With the touch of a button, the system operator can activate and de-activate the amplifiers sequentially. As each rack of amplifiers activates, an indicator light on the remote panel activates to confirm status.
“This capability has provided the benefit of limited remote control, but with some cost savings,” Cusick said.
Concealing loudspeakersThe 104 loudspeakers in the system are largely dedicated to the 16 primary audio channels, but some are used in repeating delay systems for the underbalcony and balcony areas, as well as stage foldback applications. SAVI selected the loudspeakers, in addition to suitable sound quality, based on their ability to be integrated into the theater’s architecture, largely an issue of enclosure size.
Eight channels are fed to loudspeakers, which completely surround the stage and proscenium. The loudspeakers are concealed in in-wall soffits covered with matching grilles. All loudspeakers were aimed carefully and are held securely in place by custom frames that allow adjustment in all three axes.
Three channels are routed to clusters of EAW full-range loudspeakers and subwoofers mounted left, center and right above the proscenium. Each cluster comprises two EAW MH690 loudspeakers and a BV525PD2 subwoofer, forming a horizontal array.
“We chose the EAW MH loudspeakers because of the line’s building block approach,” Cusick said. “The line has enough variety that you can really customize the solution to the application.”
Two more front channels feed Meyer MSL-2A loudspeakers housed in soffits to the left and right of the proscenium; the three remaining channels are fed to Apogee SSM loudspeakers built into soffits carved into the front of the stage. Meyer USW subwoofers are concealed beneath the stage.
Surround and moreSix surround channels are divided between the side and rear portions of the room. Bose Panarray systems are recessed into each of the two side walls, occupying two surround channels. The remaining four channels are distributed to EAW UB42 and SB150PD1 subwoofer combinations integrated into the rear of the three sections. In one of these sections – the balcony rail – the subwoofers are recessed and covered by frames Dover designed to match the ornate decor of the area. The UB42s are painted gold and mounted on a decorative shelf.
“The design called for rear surround channels that would not provide the sense of a ‘hot spot’ every time sound is panned across the room,” Cusick said. “The wide-angle coverage loudspeakers, EAW’s UB42s, 160° in the horizontal plane, helped to smooth it out.”
The underbalcony is covered by 12 Apogee SSM loudspeakers receiving left, center and right signal, mirroring the signal of the proscenium area above. A number of EAW JF80 loudspeakers, mounted in lighting soffits in the ceiling, restore high-frequency integrity to the last 10 rows of the balcony.
Additional JF80s, JF60s and EAW UB12 compact loudspeakers are concealed in the stage and provide foldback. A single EAW JF560 full-range loudspeaker is flown to each side of the stage, firing downward, for primary monitoring.
The art of timingAll of the house loudspeakers are timed in reference to each other, Cusick said. But it’s a bit more complicated than that.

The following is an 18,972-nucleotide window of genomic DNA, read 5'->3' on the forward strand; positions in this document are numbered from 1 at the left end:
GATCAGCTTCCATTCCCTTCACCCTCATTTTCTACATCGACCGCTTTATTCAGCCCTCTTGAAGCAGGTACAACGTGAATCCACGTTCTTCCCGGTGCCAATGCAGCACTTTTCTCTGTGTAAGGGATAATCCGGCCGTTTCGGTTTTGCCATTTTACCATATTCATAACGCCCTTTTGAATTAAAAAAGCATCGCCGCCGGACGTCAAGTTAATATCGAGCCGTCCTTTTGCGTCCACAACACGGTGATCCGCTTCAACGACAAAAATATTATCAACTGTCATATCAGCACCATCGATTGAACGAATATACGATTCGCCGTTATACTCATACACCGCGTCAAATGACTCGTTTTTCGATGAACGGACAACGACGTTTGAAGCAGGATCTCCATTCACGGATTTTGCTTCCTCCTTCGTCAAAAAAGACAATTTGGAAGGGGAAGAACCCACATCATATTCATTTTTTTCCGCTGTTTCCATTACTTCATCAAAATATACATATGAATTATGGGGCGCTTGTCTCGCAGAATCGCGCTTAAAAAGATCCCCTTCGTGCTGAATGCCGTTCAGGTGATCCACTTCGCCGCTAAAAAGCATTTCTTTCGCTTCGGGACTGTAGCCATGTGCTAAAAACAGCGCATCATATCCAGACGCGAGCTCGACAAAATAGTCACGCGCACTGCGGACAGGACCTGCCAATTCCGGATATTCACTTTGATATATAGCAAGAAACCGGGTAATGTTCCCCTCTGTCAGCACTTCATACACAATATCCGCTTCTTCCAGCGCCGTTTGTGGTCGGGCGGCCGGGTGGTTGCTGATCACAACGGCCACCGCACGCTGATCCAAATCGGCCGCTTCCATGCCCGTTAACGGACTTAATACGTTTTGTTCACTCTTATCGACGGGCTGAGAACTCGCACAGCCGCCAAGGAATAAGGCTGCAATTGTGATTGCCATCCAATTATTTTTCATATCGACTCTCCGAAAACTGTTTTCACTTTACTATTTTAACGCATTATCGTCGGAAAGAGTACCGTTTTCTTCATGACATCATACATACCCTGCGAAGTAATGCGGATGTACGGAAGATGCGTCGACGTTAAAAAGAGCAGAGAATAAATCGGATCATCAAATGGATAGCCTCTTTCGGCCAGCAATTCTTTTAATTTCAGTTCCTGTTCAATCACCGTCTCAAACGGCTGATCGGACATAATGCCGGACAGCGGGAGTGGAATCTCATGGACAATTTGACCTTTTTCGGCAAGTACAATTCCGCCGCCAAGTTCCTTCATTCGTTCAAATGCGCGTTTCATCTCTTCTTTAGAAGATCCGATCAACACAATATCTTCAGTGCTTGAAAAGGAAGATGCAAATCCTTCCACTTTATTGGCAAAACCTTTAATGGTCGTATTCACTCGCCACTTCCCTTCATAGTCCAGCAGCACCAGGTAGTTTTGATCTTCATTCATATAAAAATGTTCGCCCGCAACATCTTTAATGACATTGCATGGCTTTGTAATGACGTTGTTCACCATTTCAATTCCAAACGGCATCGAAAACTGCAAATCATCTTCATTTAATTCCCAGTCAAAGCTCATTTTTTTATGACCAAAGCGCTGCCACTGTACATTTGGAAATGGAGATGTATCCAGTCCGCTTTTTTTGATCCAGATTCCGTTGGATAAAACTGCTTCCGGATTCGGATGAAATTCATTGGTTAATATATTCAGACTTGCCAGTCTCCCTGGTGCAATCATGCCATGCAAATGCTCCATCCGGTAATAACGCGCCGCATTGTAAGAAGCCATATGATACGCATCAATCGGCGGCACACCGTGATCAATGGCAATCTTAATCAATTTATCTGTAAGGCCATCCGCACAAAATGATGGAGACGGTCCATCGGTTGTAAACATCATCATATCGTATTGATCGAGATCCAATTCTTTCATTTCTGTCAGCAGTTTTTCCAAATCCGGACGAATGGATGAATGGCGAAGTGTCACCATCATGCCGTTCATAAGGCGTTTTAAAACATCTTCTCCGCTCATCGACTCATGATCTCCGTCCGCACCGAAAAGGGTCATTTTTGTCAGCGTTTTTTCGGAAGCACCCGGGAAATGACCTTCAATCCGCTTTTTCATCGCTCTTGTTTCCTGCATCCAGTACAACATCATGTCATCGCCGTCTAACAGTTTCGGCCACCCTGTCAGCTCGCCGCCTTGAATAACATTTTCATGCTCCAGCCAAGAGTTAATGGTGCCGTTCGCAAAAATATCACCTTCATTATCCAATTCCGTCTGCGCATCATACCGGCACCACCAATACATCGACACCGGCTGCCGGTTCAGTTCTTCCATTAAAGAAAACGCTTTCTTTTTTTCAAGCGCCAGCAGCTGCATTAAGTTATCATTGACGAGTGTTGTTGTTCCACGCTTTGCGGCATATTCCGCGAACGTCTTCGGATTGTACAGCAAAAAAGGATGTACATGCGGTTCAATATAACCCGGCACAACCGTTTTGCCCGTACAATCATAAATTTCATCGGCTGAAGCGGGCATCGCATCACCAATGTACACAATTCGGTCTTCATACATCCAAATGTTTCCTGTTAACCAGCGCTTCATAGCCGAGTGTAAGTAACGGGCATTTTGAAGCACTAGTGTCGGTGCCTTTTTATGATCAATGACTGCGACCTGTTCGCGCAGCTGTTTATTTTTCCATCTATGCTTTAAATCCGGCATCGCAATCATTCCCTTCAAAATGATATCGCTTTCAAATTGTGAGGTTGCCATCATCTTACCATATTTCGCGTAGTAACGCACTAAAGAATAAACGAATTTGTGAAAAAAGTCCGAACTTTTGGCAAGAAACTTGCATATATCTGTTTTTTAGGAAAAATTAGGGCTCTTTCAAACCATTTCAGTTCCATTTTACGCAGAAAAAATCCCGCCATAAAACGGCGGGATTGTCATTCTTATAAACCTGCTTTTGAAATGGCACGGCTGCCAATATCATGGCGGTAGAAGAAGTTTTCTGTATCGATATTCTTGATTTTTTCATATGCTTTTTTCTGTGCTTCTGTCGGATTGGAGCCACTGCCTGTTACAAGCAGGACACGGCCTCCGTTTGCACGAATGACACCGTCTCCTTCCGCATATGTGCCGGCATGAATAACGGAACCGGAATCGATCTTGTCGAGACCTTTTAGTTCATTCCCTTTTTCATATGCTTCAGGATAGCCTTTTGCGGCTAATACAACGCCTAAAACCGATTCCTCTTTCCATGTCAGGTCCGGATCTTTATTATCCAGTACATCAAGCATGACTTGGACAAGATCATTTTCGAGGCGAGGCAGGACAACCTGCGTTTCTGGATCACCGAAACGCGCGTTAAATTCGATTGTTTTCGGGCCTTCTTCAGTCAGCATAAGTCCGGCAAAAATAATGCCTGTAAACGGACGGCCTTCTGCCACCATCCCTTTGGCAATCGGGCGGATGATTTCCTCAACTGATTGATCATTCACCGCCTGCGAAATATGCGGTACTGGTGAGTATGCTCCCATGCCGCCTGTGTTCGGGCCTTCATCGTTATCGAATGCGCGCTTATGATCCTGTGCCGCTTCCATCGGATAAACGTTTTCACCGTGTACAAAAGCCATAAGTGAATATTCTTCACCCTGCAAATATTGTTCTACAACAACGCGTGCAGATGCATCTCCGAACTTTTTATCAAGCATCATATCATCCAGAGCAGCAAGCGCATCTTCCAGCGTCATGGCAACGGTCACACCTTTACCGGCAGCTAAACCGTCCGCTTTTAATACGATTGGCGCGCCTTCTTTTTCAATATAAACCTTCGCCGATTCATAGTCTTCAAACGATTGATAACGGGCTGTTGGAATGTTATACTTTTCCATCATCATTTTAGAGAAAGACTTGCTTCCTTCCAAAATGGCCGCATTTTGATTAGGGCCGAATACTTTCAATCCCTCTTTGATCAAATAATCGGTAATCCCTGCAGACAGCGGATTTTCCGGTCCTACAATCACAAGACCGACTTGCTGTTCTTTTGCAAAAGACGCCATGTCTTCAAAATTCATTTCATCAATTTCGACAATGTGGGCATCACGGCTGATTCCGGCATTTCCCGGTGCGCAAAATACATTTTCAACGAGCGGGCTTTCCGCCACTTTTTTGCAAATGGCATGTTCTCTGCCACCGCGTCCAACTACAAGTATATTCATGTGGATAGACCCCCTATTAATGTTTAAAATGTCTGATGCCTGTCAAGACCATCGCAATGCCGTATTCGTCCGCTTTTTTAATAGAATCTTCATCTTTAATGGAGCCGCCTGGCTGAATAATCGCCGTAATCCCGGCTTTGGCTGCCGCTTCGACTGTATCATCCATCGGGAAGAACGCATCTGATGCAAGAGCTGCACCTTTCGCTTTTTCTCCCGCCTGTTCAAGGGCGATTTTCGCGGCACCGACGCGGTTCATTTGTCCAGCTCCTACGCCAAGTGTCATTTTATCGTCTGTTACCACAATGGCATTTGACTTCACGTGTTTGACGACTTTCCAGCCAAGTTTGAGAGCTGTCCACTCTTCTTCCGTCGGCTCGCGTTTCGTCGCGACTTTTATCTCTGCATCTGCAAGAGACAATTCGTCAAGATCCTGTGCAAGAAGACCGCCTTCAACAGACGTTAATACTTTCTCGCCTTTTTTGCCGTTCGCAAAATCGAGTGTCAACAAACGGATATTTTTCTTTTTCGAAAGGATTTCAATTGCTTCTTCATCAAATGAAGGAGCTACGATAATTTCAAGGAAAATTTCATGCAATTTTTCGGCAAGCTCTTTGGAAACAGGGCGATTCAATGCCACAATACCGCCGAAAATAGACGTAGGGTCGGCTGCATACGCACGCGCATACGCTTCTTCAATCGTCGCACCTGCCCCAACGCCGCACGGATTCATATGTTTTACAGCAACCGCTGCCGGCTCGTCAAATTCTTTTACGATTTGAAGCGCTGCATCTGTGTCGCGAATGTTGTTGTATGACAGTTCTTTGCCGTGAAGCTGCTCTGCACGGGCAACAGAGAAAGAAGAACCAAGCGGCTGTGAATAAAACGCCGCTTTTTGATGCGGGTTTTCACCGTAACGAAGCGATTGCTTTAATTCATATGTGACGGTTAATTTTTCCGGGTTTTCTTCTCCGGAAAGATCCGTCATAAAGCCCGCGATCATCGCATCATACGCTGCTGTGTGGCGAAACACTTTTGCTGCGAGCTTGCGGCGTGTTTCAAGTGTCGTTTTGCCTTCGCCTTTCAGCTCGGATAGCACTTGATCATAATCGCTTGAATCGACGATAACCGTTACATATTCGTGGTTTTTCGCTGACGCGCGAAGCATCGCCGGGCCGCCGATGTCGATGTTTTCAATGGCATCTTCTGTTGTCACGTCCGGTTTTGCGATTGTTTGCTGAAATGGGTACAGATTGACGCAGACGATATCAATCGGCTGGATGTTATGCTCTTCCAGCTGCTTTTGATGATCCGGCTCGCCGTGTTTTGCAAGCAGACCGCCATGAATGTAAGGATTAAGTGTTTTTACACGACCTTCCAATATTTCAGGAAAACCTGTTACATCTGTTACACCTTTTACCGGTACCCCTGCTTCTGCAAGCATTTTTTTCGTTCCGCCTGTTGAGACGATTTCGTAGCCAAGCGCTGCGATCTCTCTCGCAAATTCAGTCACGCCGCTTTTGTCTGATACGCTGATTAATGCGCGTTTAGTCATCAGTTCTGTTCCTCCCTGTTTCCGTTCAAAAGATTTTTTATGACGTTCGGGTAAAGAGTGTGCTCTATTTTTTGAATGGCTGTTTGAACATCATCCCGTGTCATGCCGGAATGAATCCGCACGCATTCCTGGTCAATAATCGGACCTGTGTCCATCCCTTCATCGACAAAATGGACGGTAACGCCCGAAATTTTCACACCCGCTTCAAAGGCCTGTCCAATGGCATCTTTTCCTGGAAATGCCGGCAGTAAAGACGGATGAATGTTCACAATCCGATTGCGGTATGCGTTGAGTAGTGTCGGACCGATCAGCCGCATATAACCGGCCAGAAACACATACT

“The question was: What is zero reference, the front or back area?” Cusick said. “After going through several different processes, we determined that everything must be delayed in reference to the stage and proscenium.”
The signal alignment process began with use of an Ivie IE17 for definitive measurement of arrival times in reference to a source loudspeaker placed 10 feet (3 m) upstage. First, the loudspeakers surrounding the proscenium were aligned cohesively. The experienced ear also came into play heavily during this process.
Once the proscenium portion of the system was timed, the process carried out to the audience area. The balcony and underbalcony fill delays proved relatively routine because of their straight-line orientation with the front loudspeakers. The real trick was signal alignment of the side and rear surround systems.
“The geometry of these systems changes radically depending on where you’re sitting,” Cusick said. “No one thing works out perfectly for all seats. A rear loudspeaker can be in sync but then denigrate as you move away from it. But by the time this denigration becomes noticeable, you’re too far away from the loudspeaker to hear it.
“Another factor is the type of material put into the surround channels,” he said. “You don’t usually put drums and other percussive, sharp attack instruments into the side and rear surrounds. This programming should be more diffuse, like choral vocals.”
Other unique aspectsThe theater’s four-channel Clearcom intercom system is linked to a Weidmuller LED fuse block providing individual circuit protection. The closed-circuit video system is more accurately described as an internal cable TV system. Six Panasonic video cameras focused on the stage and critical off-stage areas feed DX Communication modulators that merge their signals onto one carrier, much like a cable TV system. A viewer can choose between the feeds of the six different cameras by simply changing the channel on one of the Panasonic monitors back stage.
SchedulingAs with most projects, construction of the theater’s sound system fell under tight deadlines. The solution to this fast-track schedule was complete off-site assembly and testing of all system elements before they were shipped to the theater for final installation. This process was handled in three phases, with shipping that coincided with site construction. Further, Tod Butler of SAVI did a meticulous job of managing the on-site installation, working closely with the project’s electrical contractor, Dynalectric of Nevada. Thoughtful Designs of Las Vegas provided more than 100 full-scale drawings, while Professional Electronics, Schenectady, NY, supplied considerable support engineering for the theater’s video system. This process was furthered by clean, meticulous engineering documentation, which reduced errors during the installation process, contributing to ontime delivery.
“Each firm and individual involved with this project contributed to its success, both through their own efforts as well as the spirit of teamwork, cooperation and communication that they all fostered,” Cusick said.